Selected Papers on Computer Languages

by Donald E. Knuth (Stanford, California: Center for the Study of Language and Information, 2003), xvi+594pp.
(CSLI Lecture Notes, no. 139.)
ISBN 1575863812 (cloth), 1575863820 (paperback)

This is the fifth in a series of eight volumes that contain archival forms of my published papers, together with new material. (The first book in the series was Literate Programming; the second was Selected Papers on Computer Science; the third was Digital Typography; the fourth was Selected Papers on Analysis of Algorithms.) The Computer Languages volume is characterized by the following remarks quoted from its preface.

This book is devoted to the topic that got me hooked on computers in the first place: the languages by which people are able to communicate with machines.
Rules of grammar have always fascinated me. In retrospect I think that the most exciting days of my elementary school education came during the seventh grade, when I was taught how to make diagrams of English-language sentences in order to see how the various parts of speech fit together. My friends and I would stay after class, trying to put more and more sentences into diagrammatic form---and getting totally confused by poetry, which seemed to break most of the rules.
During the summer of 1957, after I had just written my first computer programs for numerical problems like factoring numbers and for fun problems like playing tic-tac-toe, an amazing program called IT---the ``Internal Translator''---arrived at the Case Tech Computing Center, where I had been working as a college freshman. IT would look at a card that contained an algebraic equation, then the machine would flash its lights for a few seconds and go punch-punch-punch; out would come a deck of cards containing a machine-language program to compute the value of the equation. Mystified by the fact that a mere computer could understand algebra well enough to create its own programs, I got hold of the source code for IT and spent two weeks poring over the listing. Lo, the secrets were revealed, and several friends helped me in 1958 to extend IT even further.
Of course in those days we had only a vague notion of what we were doing; our work was almost totally disorganized, with very few principles to guide us. But researchers in linguistics were beginning to formulate rules of grammar that were considerably more mathematical than before. And people began to realize that such methods are highly relevant to the artificial languages that were becoming popular for computer programming, even though natural languages like English remained intractable.
I found the mathematical approach to grammar immediately appealing---so much so, in fact, that I must admit to taking a copy of Noam Chomsky's Syntactic Structures along with me on my honeymoon in 1961. During odd moments, while crossing the Atlantic in an ocean liner and while camping in Europe, I read that book rather thoroughly and tried to answer some basic theoretical questions. Here was a marvelous thing: a mathematical theory of language in which I could use a computer programmer's intuition! The mathematical, linguistic, and algorithmic parts of my life had previously been totally separate. During the ensuing years those three aspects became steadily more intertwined; and by the end of the 1960s I found myself a Professor of Computer Science at Stanford University, primarily because of work that I had done with respect to languages for computer programming.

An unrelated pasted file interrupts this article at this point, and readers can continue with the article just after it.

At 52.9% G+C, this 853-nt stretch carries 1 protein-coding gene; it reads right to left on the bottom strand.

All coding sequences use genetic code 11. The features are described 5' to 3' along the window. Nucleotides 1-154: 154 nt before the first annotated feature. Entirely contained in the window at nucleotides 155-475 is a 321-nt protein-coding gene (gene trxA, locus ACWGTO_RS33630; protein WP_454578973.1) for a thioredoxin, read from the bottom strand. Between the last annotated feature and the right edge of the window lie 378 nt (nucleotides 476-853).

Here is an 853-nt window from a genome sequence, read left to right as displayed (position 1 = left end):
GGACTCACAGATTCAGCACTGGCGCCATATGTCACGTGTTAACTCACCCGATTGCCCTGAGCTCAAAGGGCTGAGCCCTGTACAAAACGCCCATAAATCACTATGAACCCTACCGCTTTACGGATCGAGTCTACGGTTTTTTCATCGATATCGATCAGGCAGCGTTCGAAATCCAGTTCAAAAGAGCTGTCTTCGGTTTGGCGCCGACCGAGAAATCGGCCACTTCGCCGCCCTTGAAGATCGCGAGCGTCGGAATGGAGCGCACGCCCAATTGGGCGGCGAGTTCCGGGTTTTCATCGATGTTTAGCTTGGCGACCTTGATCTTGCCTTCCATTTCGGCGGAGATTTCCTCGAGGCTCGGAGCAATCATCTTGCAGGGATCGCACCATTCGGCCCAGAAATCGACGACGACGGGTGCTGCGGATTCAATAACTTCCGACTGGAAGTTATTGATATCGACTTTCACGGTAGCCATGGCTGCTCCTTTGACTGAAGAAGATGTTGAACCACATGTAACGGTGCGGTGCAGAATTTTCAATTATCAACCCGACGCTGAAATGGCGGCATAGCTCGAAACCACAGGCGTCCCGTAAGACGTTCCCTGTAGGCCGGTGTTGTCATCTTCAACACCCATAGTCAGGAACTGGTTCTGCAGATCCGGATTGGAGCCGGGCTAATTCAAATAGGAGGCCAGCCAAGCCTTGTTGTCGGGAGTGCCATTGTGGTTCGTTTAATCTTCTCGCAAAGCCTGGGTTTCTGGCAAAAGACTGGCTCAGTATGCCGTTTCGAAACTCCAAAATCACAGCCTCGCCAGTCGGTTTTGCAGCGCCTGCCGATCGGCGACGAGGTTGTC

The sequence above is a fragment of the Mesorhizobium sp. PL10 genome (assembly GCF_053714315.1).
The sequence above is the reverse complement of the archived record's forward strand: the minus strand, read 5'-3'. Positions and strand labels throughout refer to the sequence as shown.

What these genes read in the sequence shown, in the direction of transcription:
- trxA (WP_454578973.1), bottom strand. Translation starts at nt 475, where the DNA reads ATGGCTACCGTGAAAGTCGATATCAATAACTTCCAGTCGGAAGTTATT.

... And then the preface continues by describing the various chapters, which can be summarized more succinctly by quoting from the hype on the back cover:

Two dozen of Knuth's classic papers on the subject are collected in this volume, brought up to date with supplementary material, and augmented by a previously unpublished essay on language design. Of particular interest are his fascinating and definitive survey of the twenty languages for programming that preceded FORTRAN I, along with three of his fundamental papers that each launched significant subfields of computer science: (1) The theories of LL(k) and LR(k) parsing; (2) attribute grammars to define the meaning of languages; (3) empirical studies of user programs and profile-based optimization. Every chapter is self-contained and accessible to computer programmers with varied backgrounds. Readers will be able to participate vicariously in the creation of the concepts that have now become thoroughly integrated into modern software systems.

Here's the table of contents:

  1. The early development of programming languages [P83]
  2. Backus Normal Form versus Backus Naur Form [Q11]
  3. Teaching ALGOL 60 [Q13]
  4. ALGOL 60 Confidential [P6]
  5. SMALGOL-61 [P7]
  6. Man or boy? [Q12]
  7. A proposal for input-output conventions in ALGOL 60 [P15]
  8. The remaining trouble spots in ALGOL 60 [P29]
  9. SOL--A symbolic language for general purpose systems simulation [P16]
  10. A formal definition of SOL [P17]
  11. The science of programming languages [excerpts from the draft of an incomplete paper, vintage 1965]
  12. Programming languages for automata [P28]
  13. A characterization of parenthesis languages [P30]
  14. Top-down syntax analysis [P48]
  15. On the translation of languages from left to right [P23]
  16. Context-free multilanguages [P139]
  17. Semantics of context-free languages [P32]
  18. Examples of formal semantics [P45]
  19. The genesis of attribute grammars [Q114]
  20. A history of writing compilers [P10]
  21. Runcible---Algebraic translation on a limited computer [P2]
  22. Computer-drawn flow charts [P11]
  23. Notes on avoiding `go to' statements [P42]
  24. An empirical study of FORTRAN programs [P47]
  25. Efficient coroutine generation of constrained Gray sequences [P160]

(Numbers like P83 and Q11 in this list refer to the corresponding papers in my list of publications.)

This is a useful historical document, as much for the selection being made by Knuth, as for many of the papers being hard to find or just unobtainable. ... From an intellectual point of view, it is a pleasure to have ready access to the founding paper for the subject of LR(k) parsing and a paper that has a similar position with respect to attribute grammars. From an historical perspective, it is also a pleasure to explore the activity around the creation of Algol, its precursors and successors. ... Two chapters are of particular note among the rest. One is Chapter 24, presenting probably one of the earliest detailed performance studies. ... The other, Chapter 25, is relatively recent, was written for Ole-Johan Dahl's 70th birthday and is a delightful reminder of the elegance and effectiveness of the coroutine as a control abstraction. All in all, a nice addition to the library shelf and a useful source for those who wish to avoid re-inventing wheels. -- Julian Padget, Math Reviews (2004)